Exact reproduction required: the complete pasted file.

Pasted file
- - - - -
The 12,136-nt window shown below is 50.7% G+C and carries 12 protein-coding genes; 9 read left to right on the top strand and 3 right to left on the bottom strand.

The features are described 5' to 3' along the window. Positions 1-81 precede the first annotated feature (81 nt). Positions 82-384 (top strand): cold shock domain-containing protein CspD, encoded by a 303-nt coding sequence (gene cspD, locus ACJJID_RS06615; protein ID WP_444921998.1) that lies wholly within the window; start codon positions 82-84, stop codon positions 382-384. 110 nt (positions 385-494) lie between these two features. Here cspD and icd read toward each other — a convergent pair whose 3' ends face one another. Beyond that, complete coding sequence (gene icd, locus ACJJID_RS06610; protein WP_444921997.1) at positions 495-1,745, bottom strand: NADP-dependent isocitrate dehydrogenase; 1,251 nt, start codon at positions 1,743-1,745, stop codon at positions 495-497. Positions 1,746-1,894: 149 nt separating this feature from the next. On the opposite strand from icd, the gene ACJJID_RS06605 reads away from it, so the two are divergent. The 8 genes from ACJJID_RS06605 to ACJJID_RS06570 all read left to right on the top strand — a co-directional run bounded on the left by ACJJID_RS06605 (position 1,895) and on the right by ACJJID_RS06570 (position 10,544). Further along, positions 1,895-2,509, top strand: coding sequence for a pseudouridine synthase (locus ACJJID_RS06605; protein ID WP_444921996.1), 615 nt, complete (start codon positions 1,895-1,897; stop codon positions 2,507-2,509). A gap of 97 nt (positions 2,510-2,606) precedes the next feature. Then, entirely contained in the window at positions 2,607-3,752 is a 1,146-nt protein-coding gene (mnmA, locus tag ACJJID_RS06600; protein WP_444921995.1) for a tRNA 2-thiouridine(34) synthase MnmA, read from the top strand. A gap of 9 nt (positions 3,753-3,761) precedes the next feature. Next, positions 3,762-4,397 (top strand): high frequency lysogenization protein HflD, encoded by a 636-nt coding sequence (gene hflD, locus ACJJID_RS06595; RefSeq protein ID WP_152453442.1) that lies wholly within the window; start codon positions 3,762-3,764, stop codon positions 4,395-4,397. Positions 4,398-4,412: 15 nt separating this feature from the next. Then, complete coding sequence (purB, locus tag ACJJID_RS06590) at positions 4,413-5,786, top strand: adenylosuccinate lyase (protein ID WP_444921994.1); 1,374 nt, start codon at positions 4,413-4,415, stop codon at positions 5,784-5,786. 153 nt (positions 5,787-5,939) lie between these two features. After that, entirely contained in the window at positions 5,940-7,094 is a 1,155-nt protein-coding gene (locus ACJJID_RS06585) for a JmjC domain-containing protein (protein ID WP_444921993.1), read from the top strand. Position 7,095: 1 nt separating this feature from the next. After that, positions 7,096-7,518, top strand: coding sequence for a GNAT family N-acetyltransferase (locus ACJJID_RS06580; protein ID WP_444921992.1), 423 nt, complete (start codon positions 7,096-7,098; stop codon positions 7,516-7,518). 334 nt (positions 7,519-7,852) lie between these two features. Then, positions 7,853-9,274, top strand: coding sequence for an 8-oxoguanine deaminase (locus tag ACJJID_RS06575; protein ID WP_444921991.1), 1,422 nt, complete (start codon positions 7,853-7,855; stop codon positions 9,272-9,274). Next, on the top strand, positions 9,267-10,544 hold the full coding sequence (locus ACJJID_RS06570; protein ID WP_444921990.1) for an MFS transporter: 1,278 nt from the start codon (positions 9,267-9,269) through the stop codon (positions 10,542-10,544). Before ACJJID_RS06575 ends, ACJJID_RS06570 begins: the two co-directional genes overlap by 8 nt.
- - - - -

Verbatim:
The 12,136-nt window shown below is 50.7% G+C and carries 12 protein-coding genes; 9 read left to right on the top strand and 3 right to left on the bottom strand.

The features are described 5' to 3' along the window. Positions 1-81 precede the first annotated feature (81 nt). Positions 82-384 (top strand): cold shock domain-containing protein CspD, encoded by a 303-nt coding sequence (gene cspD, locus ACJJID_RS06615; protein ID WP_444921998.1) that lies wholly within the window; start codon positions 82-84, stop codon positions 382-384. 110 nt (positions 385-494) lie between these two features. Here cspD and icd read toward each other — a convergent pair whose 3' ends face one another. Beyond that, complete coding sequence (gene icd, locus ACJJID_RS06610; protein WP_444921997.1) at positions 495-1,745, bottom strand: NADP-dependent isocitrate dehydrogenase; 1,251 nt, start codon at positions 1,743-1,745, stop codon at positions 495-497. Positions 1,746-1,894: 149 nt separating this feature from the next. On the opposite strand from icd, the gene ACJJID_RS06605 reads away from it, so the two are divergent. The 8 genes from ACJJID_RS06605 to ACJJID_RS06570 all read left to right on the top strand — a co-directional run bounded on the left by ACJJID_RS06605 (position 1,895) and on the right by ACJJID_RS06570 (position 10,544). Further along, positions 1,895-2,509, top strand: coding sequence for a pseudouridine synthase (locus ACJJID_RS06605; protein ID WP_444921996.1), 615 nt, complete (start codon positions 1,895-1,897; stop codon positions 2,507-2,509). A gap of 97 nt (positions 2,510-2,606) precedes the next feature. Then, entirely contained in the window at positions 2,607-3,752 is a 1,146-nt protein-coding gene (mnmA, locus tag ACJJID_RS06600; protein WP_444921995.1) for a tRNA 2-thiouridine(34) synthase MnmA, read from the top strand. A gap of 9 nt (positions 3,753-3,761) precedes the next feature. Next, positions 3,762-4,397 (top strand): high frequency lysogenization protein HflD, encoded by a 636-nt coding sequence (gene hflD, locus ACJJID_RS06595; RefSeq protein ID WP_152453442.1) that lies wholly within the window; start codon positions 3,762-3,764, stop codon positions 4,395-4,397. Positions 4,398-4,412: 15 nt separating this feature from the next. Then, complete coding sequence (purB, locus tag ACJJID_RS06590) at positions 4,413-5,786, top strand: adenylosuccinate lyase (protein ID WP_444921994.1); 1,374 nt, start codon at positions 4,413-4,415, stop codon at positions 5,784-5,786. 153 nt (positions 5,787-5,939) lie between these two features. After that, entirely contained in the window at positions 5,940-7,094 is a 1,155-nt protein-coding gene (locus ACJJID_RS06585) for a JmjC domain-containing protein (protein ID WP_444921993.1), read from the top strand. Position 7,095: 1 nt separating this feature from the next. After that, positions 7,096-7,518, top strand: coding sequence for a GNAT family N-acetyltransferase (locus ACJJID_RS06580; protein ID WP_444921992.1), 423 nt, complete (start codon positions 7,096-7,098; stop codon positions 7,516-7,518). 334 nt (positions 7,519-7,852) lie between these two features. Then, positions 7,853-9,274, top strand: coding sequence for an 8-oxoguanine deaminase (locus tag ACJJID_RS06575; protein ID WP_444921991.1), 1,422 nt, complete (start codon positions 7,853-7,855; stop codon positions 9,272-9,274). Next, on the top strand, positions 9,267-10,544 hold the full coding sequence (locus ACJJID_RS06570; protein ID WP_444921990.1) for an MFS transporter: 1,278 nt from the start codon (positions 9,267-9,269) through the stop codon (positions 10,542-10,544). Before ACJJID_RS06575 ends, ACJJID_RS06570 begins: the two co-directional genes overlap by 8 nt.